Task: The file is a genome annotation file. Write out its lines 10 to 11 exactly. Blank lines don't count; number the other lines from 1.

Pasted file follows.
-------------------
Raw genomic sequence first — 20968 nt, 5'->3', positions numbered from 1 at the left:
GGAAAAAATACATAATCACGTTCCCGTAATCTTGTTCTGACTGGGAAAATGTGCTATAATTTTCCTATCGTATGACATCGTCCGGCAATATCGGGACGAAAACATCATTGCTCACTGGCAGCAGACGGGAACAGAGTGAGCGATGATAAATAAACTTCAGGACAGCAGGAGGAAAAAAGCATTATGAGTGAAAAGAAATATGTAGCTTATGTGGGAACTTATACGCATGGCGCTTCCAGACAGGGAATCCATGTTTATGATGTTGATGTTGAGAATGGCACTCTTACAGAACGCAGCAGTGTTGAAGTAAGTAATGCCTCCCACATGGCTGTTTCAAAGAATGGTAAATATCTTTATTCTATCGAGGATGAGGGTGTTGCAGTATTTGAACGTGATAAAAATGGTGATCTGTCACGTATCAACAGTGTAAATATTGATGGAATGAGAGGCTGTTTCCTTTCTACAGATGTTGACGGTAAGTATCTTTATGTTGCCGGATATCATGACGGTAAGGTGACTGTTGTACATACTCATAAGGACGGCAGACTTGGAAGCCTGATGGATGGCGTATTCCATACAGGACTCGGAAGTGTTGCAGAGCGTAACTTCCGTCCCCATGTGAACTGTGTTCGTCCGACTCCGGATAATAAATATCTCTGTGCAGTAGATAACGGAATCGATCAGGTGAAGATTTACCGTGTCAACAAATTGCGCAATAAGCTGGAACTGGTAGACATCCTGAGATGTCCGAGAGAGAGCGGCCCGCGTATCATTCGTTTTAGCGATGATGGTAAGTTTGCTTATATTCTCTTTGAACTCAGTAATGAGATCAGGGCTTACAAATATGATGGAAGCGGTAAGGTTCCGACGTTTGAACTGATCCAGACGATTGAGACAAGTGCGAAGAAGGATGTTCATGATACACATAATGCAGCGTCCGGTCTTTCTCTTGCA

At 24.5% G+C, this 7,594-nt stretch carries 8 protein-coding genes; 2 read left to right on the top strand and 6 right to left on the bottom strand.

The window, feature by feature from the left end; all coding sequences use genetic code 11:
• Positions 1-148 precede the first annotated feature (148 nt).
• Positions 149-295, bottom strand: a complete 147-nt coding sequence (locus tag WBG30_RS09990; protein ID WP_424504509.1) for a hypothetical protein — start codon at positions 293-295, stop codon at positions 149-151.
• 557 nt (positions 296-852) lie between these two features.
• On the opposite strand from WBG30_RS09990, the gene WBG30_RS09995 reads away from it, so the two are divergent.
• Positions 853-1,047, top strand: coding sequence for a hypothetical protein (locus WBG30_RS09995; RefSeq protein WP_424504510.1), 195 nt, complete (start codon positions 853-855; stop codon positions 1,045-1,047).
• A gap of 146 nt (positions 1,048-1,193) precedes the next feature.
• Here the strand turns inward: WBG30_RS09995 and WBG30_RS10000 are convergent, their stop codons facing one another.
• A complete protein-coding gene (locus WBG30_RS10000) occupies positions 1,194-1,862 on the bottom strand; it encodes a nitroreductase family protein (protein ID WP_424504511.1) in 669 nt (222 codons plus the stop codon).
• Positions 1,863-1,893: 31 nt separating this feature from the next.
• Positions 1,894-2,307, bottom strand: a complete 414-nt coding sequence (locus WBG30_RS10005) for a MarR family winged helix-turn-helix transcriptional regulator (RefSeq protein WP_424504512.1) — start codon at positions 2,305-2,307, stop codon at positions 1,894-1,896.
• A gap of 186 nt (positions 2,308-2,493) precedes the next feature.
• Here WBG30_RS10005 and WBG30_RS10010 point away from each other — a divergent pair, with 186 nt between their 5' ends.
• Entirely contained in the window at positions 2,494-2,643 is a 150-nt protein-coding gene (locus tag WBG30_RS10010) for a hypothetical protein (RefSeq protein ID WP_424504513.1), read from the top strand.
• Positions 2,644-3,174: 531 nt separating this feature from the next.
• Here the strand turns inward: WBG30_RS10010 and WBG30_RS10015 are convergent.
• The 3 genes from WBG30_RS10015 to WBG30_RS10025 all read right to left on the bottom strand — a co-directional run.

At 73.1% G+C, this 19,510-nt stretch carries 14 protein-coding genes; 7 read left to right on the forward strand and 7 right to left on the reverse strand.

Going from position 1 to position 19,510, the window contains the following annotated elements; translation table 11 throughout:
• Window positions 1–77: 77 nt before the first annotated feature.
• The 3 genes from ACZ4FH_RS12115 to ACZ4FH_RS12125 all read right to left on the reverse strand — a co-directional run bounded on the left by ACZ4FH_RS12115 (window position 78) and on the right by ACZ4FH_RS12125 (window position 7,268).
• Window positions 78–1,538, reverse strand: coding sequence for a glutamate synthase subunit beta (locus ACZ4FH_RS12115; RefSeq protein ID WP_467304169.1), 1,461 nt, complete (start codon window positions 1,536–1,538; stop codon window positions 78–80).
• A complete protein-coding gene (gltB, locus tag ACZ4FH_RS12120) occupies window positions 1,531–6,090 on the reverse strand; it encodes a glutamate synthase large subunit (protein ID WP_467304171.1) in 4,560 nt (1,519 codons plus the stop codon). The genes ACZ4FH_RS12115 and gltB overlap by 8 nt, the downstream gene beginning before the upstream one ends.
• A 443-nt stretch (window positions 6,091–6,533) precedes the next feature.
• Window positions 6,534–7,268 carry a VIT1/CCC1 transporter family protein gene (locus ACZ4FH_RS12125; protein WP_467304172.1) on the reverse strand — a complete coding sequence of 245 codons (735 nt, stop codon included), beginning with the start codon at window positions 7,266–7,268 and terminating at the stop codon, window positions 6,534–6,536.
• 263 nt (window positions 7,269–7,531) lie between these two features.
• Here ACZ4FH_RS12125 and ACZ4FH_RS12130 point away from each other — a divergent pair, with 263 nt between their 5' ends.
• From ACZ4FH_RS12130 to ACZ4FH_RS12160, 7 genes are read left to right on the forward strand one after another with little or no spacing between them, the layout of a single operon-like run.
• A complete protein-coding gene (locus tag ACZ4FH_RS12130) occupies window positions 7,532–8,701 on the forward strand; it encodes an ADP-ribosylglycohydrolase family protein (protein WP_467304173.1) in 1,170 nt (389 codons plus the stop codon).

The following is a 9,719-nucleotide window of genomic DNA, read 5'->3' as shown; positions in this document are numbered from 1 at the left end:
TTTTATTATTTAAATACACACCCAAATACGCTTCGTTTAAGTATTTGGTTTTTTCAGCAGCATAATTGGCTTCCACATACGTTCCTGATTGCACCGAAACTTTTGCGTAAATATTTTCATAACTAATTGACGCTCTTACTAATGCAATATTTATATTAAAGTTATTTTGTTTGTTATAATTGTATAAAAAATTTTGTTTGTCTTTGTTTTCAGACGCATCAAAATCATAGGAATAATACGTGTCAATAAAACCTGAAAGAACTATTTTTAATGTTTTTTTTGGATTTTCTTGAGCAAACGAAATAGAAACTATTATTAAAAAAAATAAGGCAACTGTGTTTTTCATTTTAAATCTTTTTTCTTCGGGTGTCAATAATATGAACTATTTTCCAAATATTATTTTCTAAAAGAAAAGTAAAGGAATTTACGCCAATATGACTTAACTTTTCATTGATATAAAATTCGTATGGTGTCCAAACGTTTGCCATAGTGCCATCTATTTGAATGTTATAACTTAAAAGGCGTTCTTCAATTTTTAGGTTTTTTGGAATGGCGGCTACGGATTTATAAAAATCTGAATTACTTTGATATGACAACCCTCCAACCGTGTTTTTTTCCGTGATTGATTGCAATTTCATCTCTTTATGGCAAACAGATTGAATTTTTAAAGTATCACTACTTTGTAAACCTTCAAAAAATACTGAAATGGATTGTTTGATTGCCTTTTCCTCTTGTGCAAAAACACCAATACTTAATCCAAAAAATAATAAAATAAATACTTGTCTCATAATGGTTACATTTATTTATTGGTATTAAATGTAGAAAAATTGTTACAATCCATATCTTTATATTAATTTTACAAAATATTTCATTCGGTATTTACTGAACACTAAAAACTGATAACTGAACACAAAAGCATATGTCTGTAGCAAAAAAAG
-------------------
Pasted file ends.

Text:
• A gap of 146 nt (positions 1,048-1,193) precedes the next feature.
• Here the strand turns inward: WBG30_RS09995 and WBG30_RS10000 are convergent, their stop codons facing one another.